A novel classification system for molecular subtypes of colorectal liver metastases was found to be associated with prognosis in patients undergoing resection surgery with perioperative chemotherapy, according to a study published in JAMA Oncology.
The investigators conducted RNA sequencing of resected metastases from patients enrolled in the phase 3 New EPOC randomized, clinical trial. The New EPOC cohort comprised 147 patients with operable colorectal cancer liver metastases. Participants underwent resection with perioperative chemotherapy with or without cetuximab. Median follow-up was 53.4 months.
The team then utilized a neural network molecular classifier to assess the molecular subtypes of these specimens. The network was trained on data from a retrospective discovery cohort of patients with colorectal adenocarcinoma who underwent hepatic resection for limited liver metastases. Three molecular subtypes were defined: canonical, immune, and stromal. The classifier contained 24 messenger RNAs (mRNAs) and 7 microRNAs. A clinical risk score (CRS) was determined for each patient based on baseline demographic, clinical, and pathological information, and a clinical-molecular risk was designated for each patient. Low-risk patients exhibited an immune or canonical molecular subtype and low CRS (<2). Intermediate-risk patients had an immune subtype with high CRS (≥2) or a stromal subtype with low CRS. High-risk patients exhibited a canonical or stromal subtype with high CRS.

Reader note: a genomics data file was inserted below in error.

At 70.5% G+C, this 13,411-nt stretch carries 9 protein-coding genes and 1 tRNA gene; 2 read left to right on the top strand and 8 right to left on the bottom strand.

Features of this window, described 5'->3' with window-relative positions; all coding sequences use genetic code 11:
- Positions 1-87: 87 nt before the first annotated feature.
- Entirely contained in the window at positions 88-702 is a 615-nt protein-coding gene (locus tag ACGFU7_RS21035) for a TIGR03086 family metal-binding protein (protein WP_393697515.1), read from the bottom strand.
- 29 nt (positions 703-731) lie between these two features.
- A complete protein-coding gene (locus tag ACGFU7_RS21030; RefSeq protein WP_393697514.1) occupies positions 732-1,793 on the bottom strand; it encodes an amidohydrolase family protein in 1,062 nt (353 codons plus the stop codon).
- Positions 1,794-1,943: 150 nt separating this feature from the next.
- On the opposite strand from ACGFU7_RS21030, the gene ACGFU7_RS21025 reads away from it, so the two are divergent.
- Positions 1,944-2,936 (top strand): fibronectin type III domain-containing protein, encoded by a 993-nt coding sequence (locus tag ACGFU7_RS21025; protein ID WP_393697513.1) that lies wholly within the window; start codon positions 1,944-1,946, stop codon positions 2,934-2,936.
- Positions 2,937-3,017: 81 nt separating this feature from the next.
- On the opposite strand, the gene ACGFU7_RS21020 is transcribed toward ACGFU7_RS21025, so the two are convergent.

Regarding molecular subtypes, the authors found the following:
- The canonical subtype “exhibited increased enrichment scores corresponding to DNA repair pathways, cell cycle regulation/proliferation (including E2F, G2M, and mitotic spindle pathways), and MYC signaling.”
- The stromal subtype was associated with “enrichment for epithelial-mesenchymal transition, angiogenesis, inflammatory response, and KRAS”
- The immune subtype had “lower enrichment scores for KRAS signaling, angiogenesis, cell proliferation, and transforming growth factor β signaling pathways.”
The primary clinical outcomes were progression-free survival (PFS) and overall survival (OS). The researchers found that the immune subtype was associated with superior PFS and OS compared with the other subtypes. For immune, canonical, and stromal subtypes, the 5-year PFS was 43%, 14%, and 26%, respectively (log-rank P=.004), and the 5-year OS was 63%, 43%, and 49%, respectively (log-rank P=.08).
Notably, differences in PFS or OS were not associated with molecular subtypes when applied to expression data from the primary tumor, which implies that these “liver metastasis molecular subtypes were only prognostic when applied to the metastatic tumor,” the authors wrote.
The clinical-molecular risk score was also associated with both PFS and OS. When compared with the high-risk group, the hazard ratios for the low-risk group were 0.38 (P=.006) and 0.26 (P=.02) for PFS and OS, respectively. The authors noted no significant “interaction effects between molecular subtype and CRS.”
The researchers acknowledged that the population of patients undergoing surgery limits the wider application of these findings, and they pointed to studies of patients undergoing other therapies, such as radiation and ablation, to extend this investigation. They also noted considerable clinical heterogeneity of colorectal liver oligometastases and stated that studies in larger patient cohorts can help to “clarify the role of molecular subtyping in this context.”